This is no magic trick: I can make you disappearPosted: 29 August, 2014
International Day of the Victims of Enforced Disappearance: 30 August 2014
To cite magic here wrongly alludes to fantasy and enchantment. The reality is people disappear without warning and information in Eritrea. There is no make-believe; from one day to the next, a person can vanish into thin air.
The International Convention for the Protection of All Persons from Enforced Disappearance (2006) defines enforced disappearances as:
“… the arrest, detention, abduction or any other form of deprivation of liberty by agents of the State or by persons or groups of persons acting with the authorization, support or acquiescence of the State”.
Enforced disappearances are followed by the State’s refusal to acknowledge the deprivation of liberty or the concealment of the fate or whereabouts of disappeared persons. Enforced disappearances, which constitute a crime against humanity, in effect place the ‘disappeared’ outside the protection of the law.
During the month of August 1994, in the town of Keren, an undefined number of people were forcefully taken from their homes in the night to an unknown destination, allegedly by security officers and soldiers. Many of those kidnapped were elderly men, several of whom where teachers of Arabic. The most distressing aspect is the shroud of secrecy covering these kidnappings. Families have no information of the ‘disappeared’ from Keren and still question the fate of their loved ones some twenty years later.
September 2014 marks the thirteenth year since the known victims of the Eritrean government’s clampdown on opposition and media disappeared. I speak here of the infamous ‘G-15’ group of senior government officials whom in 2001 wrote a public letter critiquing the government. The government retaliated by detaining them and 18 journalists incommunicado – none have been heard of since – many are presumed dead.
I say known victims of enforced disappearance as many more Eritreans from all walks of life have since been unaccounted for. Hundreds of people, be it political prisoners, prisoners of conscience, journalists, religious leaders, ‘deserters’ (attempting to flee the country), or anyone critical of the government can disappear into the vast secret system of detention in Eritrea without information.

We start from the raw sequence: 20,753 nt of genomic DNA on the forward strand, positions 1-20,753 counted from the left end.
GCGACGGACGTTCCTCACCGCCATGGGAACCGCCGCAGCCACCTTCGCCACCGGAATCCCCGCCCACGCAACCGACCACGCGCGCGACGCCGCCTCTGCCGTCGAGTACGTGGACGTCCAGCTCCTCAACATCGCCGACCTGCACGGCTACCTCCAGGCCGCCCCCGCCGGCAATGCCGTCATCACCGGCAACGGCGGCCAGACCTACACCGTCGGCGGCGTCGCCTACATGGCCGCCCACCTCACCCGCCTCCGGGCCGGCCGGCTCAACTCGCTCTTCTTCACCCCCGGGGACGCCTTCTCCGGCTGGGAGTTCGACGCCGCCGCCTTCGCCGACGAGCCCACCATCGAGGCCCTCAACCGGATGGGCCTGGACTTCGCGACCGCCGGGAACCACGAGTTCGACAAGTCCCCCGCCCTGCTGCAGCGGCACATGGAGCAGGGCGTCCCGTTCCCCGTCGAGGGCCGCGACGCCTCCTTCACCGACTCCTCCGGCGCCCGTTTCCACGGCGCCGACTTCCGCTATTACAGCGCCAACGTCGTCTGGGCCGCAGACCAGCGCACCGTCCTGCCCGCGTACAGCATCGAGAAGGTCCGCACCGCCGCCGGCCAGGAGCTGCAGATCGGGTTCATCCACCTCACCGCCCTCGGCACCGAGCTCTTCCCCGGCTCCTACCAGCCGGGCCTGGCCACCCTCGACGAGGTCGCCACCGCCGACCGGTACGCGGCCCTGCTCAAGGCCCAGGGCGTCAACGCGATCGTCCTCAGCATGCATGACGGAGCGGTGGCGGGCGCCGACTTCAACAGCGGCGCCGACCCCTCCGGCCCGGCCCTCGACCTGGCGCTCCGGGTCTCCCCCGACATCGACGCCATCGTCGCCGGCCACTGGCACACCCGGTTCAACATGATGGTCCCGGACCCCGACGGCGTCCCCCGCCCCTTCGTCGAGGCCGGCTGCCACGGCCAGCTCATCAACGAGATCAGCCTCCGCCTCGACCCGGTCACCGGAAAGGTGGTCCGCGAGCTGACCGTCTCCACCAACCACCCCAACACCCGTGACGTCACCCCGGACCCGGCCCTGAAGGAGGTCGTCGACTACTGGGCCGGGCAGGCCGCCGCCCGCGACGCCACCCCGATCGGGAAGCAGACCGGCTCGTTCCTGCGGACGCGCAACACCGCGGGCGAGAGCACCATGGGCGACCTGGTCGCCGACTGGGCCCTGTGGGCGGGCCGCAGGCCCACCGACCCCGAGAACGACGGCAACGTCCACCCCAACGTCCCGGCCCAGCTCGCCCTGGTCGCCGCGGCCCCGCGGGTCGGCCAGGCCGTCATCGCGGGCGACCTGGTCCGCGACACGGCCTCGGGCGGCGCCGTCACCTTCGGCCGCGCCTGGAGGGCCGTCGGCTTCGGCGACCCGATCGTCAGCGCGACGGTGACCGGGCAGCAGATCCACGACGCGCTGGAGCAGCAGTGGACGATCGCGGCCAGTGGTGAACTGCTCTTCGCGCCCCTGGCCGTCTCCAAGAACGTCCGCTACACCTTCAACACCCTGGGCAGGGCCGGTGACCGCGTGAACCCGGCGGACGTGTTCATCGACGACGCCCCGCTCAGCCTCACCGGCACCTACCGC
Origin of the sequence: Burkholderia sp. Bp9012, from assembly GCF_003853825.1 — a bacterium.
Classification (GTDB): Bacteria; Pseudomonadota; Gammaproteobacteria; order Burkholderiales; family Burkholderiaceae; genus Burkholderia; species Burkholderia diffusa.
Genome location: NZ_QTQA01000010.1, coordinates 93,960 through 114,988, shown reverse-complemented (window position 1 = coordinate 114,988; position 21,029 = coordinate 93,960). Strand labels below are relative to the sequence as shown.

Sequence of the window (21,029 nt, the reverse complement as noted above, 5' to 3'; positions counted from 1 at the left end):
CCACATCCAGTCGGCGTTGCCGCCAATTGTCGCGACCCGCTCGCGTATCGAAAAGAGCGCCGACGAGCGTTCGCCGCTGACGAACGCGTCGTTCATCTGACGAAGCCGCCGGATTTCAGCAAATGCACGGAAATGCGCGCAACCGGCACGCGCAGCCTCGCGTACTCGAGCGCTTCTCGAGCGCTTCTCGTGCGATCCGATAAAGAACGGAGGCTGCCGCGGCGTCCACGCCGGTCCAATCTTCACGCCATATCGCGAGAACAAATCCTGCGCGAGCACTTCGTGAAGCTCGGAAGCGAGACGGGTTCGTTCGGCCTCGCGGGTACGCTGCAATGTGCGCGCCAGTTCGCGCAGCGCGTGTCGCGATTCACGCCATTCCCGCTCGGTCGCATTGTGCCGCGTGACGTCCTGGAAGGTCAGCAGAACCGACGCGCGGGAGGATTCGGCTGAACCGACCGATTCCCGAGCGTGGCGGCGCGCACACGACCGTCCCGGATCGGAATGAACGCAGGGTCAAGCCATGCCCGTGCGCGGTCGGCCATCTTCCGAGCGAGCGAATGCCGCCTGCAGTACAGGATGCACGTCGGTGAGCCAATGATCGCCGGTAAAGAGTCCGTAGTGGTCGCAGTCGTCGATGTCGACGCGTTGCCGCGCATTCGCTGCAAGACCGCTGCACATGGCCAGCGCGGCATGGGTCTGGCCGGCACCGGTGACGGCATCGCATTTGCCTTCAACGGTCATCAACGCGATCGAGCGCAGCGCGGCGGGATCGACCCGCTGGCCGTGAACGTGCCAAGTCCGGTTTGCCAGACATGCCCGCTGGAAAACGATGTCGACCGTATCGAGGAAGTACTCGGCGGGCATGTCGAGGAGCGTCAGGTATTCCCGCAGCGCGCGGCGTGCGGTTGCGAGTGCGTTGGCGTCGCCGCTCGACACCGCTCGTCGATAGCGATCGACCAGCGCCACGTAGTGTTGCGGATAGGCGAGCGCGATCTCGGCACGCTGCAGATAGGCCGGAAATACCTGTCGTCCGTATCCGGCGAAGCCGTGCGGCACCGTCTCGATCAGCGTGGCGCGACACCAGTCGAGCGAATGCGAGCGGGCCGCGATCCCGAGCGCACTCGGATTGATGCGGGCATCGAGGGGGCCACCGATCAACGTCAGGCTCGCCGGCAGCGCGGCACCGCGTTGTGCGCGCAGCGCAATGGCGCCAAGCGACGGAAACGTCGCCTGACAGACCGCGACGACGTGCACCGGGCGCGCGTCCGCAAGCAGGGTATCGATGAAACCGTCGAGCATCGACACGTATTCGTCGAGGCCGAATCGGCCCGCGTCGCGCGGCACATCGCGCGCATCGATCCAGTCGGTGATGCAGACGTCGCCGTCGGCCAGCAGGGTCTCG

Here are the realities of Eritrea;
- it is a closed state;
- all independent media has been banned since 2001;
- the 1997 Constitution has not been implemented to date;
- freedom of religion is curtailed; and
- everyone is indefinitely conscripted from the age of 18 years up to 50. Implementation of such levels of repression negatively impacts on everyday life, with the result being; ‘disappearances’ are regularly used as a weapon for instilling fear and terror in a population.
Enforced disappearance carries with it severe consequences: an assault on a person’s right to identity, security, liberty, protection from torture, inhuman or degrading treatment or punishment, and their right to judicial guarantees vanish instantaneously. Worse yet, for the loved ones and family members of the disappeared, they live with the not knowing – denied the truth – forever questioning: are you alive? How do we bury an empty casket? Will you ever come back?
“No exceptional circumstances whatsoever, whether a state of war or a threat of war, internal political instability or any other public emergency, may be invoked as a justification for enforced disappearance” (International Convention for the Protection of All Persons from Enforced Disappearance, 2006); a legally binding commitment to which Eritrea is still not party to.
Let today be a reminder that the prisons may be secret and locations unknown, but the ‘disappeared’ are not forgotten. Furthermore, in light of Eritrea’s non accession to the Convention for the Protection of All Persons from Enforced Disappearance to guarantee accountability, international clamour and action has become a more pressing, more obvious necessity.
About the Author:
Thato Motaung is a researcher in the fields of gender, peace and security and human rights on the African continent. Prior to working for the Centre, she was a Research Fellow to the African Union Commission, Bureau of the Chairperson in Addis Ababa, Ethiopia. She holds a Master of Science in European Studies: Transnational and Global Perspectives from the K.U. Leuven in Belgium, and a Bachelor of Science in Political Studies & Industrial and Economic Sociology from Rhodes University, Grahamstown.